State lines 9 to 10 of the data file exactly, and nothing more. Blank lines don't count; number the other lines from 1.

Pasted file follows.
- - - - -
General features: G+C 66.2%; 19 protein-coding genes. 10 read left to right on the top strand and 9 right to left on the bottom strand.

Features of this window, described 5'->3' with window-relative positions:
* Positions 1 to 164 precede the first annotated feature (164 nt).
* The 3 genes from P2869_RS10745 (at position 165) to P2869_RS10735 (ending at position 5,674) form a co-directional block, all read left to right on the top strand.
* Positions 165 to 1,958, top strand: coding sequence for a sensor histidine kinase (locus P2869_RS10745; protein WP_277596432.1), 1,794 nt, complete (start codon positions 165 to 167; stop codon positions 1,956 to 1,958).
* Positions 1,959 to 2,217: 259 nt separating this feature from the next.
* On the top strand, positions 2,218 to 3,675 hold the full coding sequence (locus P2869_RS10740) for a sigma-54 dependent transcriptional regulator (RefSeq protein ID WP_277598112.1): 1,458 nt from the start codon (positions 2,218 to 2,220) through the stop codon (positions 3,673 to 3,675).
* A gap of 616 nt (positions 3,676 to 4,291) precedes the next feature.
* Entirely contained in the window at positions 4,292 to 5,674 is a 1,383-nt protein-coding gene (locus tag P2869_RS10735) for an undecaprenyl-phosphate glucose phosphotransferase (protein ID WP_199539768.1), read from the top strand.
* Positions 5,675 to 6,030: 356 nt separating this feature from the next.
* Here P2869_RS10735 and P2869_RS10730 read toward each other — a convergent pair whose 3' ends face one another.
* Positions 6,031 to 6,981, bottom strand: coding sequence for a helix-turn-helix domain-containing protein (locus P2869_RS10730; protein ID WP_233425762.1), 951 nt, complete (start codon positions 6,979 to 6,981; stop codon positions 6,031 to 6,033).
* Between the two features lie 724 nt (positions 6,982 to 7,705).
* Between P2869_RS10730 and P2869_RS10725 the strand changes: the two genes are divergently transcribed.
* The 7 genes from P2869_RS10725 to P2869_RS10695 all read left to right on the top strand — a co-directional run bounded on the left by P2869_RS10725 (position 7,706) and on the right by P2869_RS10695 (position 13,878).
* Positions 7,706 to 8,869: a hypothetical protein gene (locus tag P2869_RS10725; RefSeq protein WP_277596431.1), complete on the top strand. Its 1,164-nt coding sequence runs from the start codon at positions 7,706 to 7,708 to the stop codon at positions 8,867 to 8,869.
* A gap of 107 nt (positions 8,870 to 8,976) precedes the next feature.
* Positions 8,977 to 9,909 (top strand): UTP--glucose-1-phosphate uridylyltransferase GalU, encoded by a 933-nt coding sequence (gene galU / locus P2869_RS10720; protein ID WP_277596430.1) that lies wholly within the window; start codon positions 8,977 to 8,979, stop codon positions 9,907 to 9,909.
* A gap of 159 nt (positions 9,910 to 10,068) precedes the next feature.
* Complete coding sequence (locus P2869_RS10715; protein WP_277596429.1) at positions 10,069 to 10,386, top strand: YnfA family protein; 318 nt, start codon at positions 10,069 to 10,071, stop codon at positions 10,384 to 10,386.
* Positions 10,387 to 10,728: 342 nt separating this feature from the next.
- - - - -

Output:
* Entirely contained in the window at positions 4,292 to 5,674 is a 1,383-nt protein-coding gene (locus tag P2869_RS10735) for an undecaprenyl-phosphate glucose phosphotransferase (protein ID WP_199539768.1), read from the top strand.
* Positions 5,675 to 6,030: 356 nt separating this feature from the next.